Chicago Community Jail Support is a daily, on the ground, grassroots mutual aid project run completely by volunteers. Our mission is to assist anyone being released from Cook County Jail, their loved ones, and the surrounding community. We focus on providing direct aid that meets the immediate needs of those being released with phone calls, warm clothing, snacks, drinks, PPE, safe transportation home, and emergency housing.
We are present outside the jail at the corner of 27th Street and California Blvd every day from 5 PM to 10 PM (we extend to 11 PM on weekends).
Most people are released from Cook County Jail with essentially nothing but the clothes they were arrested in. What would you do if you found yourself on the street without a phone, money, or any of your belongings? How would you get home? How would you contact a loved one? Cook County Jail is legally bound to provide bus cards and phone calls to those being released, but all too often, those basic allowances are not made. These discrepancies can be more than inconvenient and demeaning, they can be dangerous. That's where we come in.
Chicago Community Jail Support began following the mass arrests during the protests in the name of George Floyd (and all those harmed by police brutality and incarceration) on May 30th, 2020.
The practice of jail support has long been a tool to show solidarity for those arrested at protests, to demand their release, and to aid those arrested after they are let out. While our volunteers were initially present for those participating in the protests, we quickly realized the conditions in Cook County Jail required us to extend our stay and assist anyone being released, not just protesters.
We've returned every single day since that first day and we intend to be a permanent fixture outside of Cook County Jail.
We believe no one should be exposed to the conditions inside Cook County Jail and that incarceration is not the solution to a healthier, safer Chicago.
We are a group of volunteers who want to abolish police, jails, and prisons.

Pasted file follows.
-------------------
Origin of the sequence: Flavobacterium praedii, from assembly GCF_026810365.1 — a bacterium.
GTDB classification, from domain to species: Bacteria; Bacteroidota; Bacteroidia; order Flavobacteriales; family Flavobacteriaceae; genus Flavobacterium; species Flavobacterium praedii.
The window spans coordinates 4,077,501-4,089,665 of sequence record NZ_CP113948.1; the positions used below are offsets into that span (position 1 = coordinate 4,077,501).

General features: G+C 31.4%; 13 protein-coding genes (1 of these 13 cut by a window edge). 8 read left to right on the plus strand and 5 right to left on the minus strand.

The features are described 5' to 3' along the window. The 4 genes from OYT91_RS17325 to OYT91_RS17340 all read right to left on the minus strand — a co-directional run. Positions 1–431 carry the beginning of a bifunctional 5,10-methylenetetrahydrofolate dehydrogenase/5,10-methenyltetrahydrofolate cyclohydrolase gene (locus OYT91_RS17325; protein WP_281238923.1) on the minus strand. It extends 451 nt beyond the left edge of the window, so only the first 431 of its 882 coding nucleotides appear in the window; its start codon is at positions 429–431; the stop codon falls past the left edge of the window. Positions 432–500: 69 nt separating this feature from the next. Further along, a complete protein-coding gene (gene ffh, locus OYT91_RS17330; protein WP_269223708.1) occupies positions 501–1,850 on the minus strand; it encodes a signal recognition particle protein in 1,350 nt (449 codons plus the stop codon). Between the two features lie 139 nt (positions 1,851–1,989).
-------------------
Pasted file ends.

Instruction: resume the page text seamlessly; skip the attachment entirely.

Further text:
We understand mutual aid as community survival pending revolution, which means we work to help those leaving Cook County Jail and their loved ones with their immediate needs.
This includes free phone calls, transportation, food, water, first aid, warm clothing, and housing whenever possible.
This care is critical, as so many are released from jail having had little to no food or water and have none of their property on them (no cash, no credit cards, no cell phones) because their property is stored at the police station they were booked into.
Cook County Jail also was for a time a leading hot spot for COVID-19 infections resulting in a number of deaths, proving the point made over and over by abolitionists that jails and prisons are a public health crisis.
As abolitionists we know that many of the services typically offered as solutions to social, political, and economic problems do not actually prevent or reduce violence and harm, but rather, they can serve to further surveil and criminalize Black and Brown people, and poverty in general.
This is why we work to provide resources and care outside of a non-profit or welfare framework.
Our mutual aid work outside Cook County Jail aims to make the police and the capitalist-imperialist state less and less relevant to people’s everyday lives, and puts into action the principle that we keep us safe.
Everyone has needs and everyone has contributions; mutual aid seeks to move beyond “charity” as wealthy tax breaks and beyond mere redistribution that does not disrupt the dynamics that created massive wealth inequality in the first place.
Chicago Community Jail Support supports Black, Brown, and Indigenous self-determination, and we know that will never be achieved as long as Chicago Police Department and Cook County Jail exist.
We organize and operate within Chicago’s Little Village community, and we honor the history and contributions of Native peoples from whom this land was stolen. We acknowledge that Little Village rests upon land that was stolen from Indigenous people, including the Kiikaapoi, Peoria, Kaskaskia, Bodéwadmiakiwen, Ojibwe, Odawa, Myaamia, Ho-Chunk, Sac, Mascouten, Meskwaki, Menominee, Wea, Thakiwaki, and Očhéthi Šakówin nations.
We recognize a legacy of broken treaties and covenants and the need to strive to make right with all our relations.
- We are abolitionists, drawing from the knowledge and experiences of generations of Black organizers, and we acknowledge that we did not create mutual aid or jail support work.
- We do not collaborate, collude with, or otherwise support law enforcement in any form.
- We understand that jail support is a temporary intervention aiming to reduce harm created by Cook County Jail and the entire carceral system. We believe it is crucial to abolish the prison-industrial complex along with all forms of policing.
- We know that Cook County Jail, the prison-industrial complex, and law enforcement do not keep individuals or communities safe.
- We believe mutual aid to be inherently collaborative, relationship-based, and community-oriented.
- We believe in Black, Brown, and Indigenous self-determination.
- We believe in fostering a culture of learning, growth, accountability, personal boundaries, & transformative and healing justice.
- We commit to being mindful of power structures and centering marginalized voices as we navigate our interactions